Editing And Proofreading – What’s The Difference?

Apr 1, 2021 by

Proofreading or Editing | Articles - Elsevier Author Services

If you’re a professional editor (be it freelance or company-employed), you’ve probably heard this age-old question many times by now. A lot of people might confuse those terms, especially if it’s their first time using editing services. The differences between those processes might be hard to explain, mainly because editors are used to the trade jargon which can be really difficult to follow by a newcomer. That’s why we’ve stitched together this comprehensive guide that outlines the main differences between proofreading and editing.

Editing – What is it, and what are its goals?

Editing is an in-depth dive into the text’s structure – the editor takes a proactive approach, making appropriate suggestions and changes to the language structures, that aims at improving the overall quality of writing. After the editing service, the text’s language will be sharp, its expressions clear, and its readability enhanced. Editing process is a somewhat insurance that your text’s language will become more natural, even if the first draft/manuscript was very inconsistent in that matter.

The goals of editing are:

  • Improving the overall writing quality
  • Removing the language inconsistencies and errors
  • Enhancing the language-use
  • Clearing the text’s expression
  • Maximizing the text’s impact.

alt=”Proofreading A Printed Document”

What is proofreading, and what’s it good for?

Proofreading can be summed up in four words – perfecting already good content. Proofreading process isn’t as ambitious (and costly) as editing and instead focuses on surface errors in writing, e.g., punctuation, spelling, grammatical and other, it would seem, smaller language mistakes. For example, if you want to make sure your academic text is free of punctuation errors and its grammar is impeccable, proofreading service is the final step you should take before submitting it. A document checked by a professional proofreader (especially if it was edited earlier by an equally good editor) will be far superior to that checked by a random family member (which is surprisingly common practice even among world-famous authors). Therefore, any written word meant for publishing (be it a science article, research paper, thesis, or a fiction book) should be proofread before the author releases it to its intended audience.

Proofreading ensures:

  • Consistent formatting and language
  • Grammar, spelling and typing mistakes-free content
  • Publication-ready texts
  • Polished writing style
  • The clearest possible delivery of a text’s message.

Which service should you choose – Editing or proofreading?

Proofreading and editing are two separate services, meant for different stages of a text’s review. So the choice depends on what exactly your text needs at a given moment – the first step would be to identify its current stage.

Ideally, any written word should be submitted to both processes – editing will clear the way to improving writing quality, while proofreading will make sure your creation is ready to reach a bigger audience. In reality most authors simply can’t afford both services and are somewhat forced to pick only one of them.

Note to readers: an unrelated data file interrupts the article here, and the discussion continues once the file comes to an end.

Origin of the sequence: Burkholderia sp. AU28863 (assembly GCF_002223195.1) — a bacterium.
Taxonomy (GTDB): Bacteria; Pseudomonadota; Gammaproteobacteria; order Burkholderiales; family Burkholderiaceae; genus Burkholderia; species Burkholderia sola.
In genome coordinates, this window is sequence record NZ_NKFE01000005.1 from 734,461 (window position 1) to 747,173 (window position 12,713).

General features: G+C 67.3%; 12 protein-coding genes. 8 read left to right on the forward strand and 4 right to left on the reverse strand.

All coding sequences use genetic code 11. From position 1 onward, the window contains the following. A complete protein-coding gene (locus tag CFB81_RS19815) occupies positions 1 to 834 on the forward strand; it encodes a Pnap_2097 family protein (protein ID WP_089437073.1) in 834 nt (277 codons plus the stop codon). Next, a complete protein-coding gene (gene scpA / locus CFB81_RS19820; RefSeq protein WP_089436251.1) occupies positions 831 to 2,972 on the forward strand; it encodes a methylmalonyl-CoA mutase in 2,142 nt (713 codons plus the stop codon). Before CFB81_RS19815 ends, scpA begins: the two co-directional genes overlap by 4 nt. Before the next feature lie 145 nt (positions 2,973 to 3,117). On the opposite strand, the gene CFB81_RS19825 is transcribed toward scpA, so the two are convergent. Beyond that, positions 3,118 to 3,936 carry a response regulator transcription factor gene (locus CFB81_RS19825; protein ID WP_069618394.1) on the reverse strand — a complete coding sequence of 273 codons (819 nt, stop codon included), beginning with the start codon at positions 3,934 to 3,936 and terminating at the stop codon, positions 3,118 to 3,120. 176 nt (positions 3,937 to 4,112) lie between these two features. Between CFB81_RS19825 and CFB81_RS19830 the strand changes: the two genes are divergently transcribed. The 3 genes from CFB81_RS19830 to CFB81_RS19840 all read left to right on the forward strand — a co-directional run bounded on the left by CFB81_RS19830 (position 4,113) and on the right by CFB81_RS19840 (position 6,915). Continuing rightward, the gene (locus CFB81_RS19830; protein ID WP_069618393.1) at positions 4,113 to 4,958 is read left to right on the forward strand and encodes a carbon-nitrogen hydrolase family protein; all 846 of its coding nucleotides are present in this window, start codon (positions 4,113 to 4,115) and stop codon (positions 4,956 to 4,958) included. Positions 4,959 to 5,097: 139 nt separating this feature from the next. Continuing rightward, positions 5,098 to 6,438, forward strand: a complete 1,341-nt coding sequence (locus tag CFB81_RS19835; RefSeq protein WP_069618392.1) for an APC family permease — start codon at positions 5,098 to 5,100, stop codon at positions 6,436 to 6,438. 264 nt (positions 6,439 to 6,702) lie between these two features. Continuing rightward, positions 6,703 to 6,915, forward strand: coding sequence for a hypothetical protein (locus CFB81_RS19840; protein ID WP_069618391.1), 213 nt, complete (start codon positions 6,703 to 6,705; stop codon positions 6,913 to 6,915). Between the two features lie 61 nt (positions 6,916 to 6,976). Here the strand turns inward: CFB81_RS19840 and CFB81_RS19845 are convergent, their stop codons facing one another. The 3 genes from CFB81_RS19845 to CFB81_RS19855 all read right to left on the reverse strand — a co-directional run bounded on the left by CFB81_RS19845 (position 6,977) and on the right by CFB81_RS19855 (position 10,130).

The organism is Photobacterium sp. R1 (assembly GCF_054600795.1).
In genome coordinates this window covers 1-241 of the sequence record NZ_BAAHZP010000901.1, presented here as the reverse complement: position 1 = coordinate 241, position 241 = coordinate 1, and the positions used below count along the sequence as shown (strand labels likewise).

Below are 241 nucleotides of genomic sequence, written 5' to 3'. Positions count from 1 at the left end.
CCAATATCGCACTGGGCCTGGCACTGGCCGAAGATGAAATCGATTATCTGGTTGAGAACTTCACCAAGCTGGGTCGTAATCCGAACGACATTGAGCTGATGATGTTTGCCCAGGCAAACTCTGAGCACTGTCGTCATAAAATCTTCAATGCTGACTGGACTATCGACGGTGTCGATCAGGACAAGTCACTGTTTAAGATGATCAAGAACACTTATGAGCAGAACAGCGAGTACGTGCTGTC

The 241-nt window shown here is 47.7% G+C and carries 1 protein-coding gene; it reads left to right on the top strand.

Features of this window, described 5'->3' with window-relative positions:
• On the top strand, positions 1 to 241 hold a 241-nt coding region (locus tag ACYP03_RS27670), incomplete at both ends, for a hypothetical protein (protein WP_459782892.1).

So how to decide? It’s easier than you think – simply ask yourself this question: “Am I satisfied with the quality of my writing?”. If you pick yes, then your creation just needs to be proofread. On the other hand, if you feel there’s even slight scope to improve your writing (be it expression, language use or adherence to specific formal writing conventions), professional edit is what you’ll need.

Practical applications of editing/proofreading – Examples

If you still have problems deciding, which of these two is right for you, here are some examples of their beneficial usage. Just remember there aren’t any hard rules dictating what will work best in given scenarios.

Editing would be essential for:

  • English as a Second Language (ESL) authors – This really applies to any second language. Even the most proficient speakers (including natives!) can easily fall into traps set by the contradictions and nuances of formal writing (found in more than just English language), which can really hurt any academic and business related texts.
  • Book authors – The industry is very competitive, thus book authors (especially new ones) shouldn’t reject any chances to get a strong foothold, which professional edits can provide.

Editing may benefit:

  • Native speakers writing academic publications – Editing services ensure that all your points (that you spent a lot of time formulating) are expressed in a clear way, adherent to academic conventions.
  • Businesses – Some high-profile documents should be prepared with due diligence. A professional edit will signify professionalism and competence, which are crucial in building business identity.

Proofreading works best for:

  • Academics and students that are confident in their writing skills and have already self-edited their texts to a publication-ready state.
  • Book authors that already received editing services.
  • Businesses that want to make sure their documents are kept mistake-free.

What about translated work?

To be extra sure your work gets the best treatment and its message is conveyed properly, you might consider writing it in your native language and using professional translation services to get it into the target language – some translators and translation agencies, like TEXTOLOGY, even offer editing at the same time.

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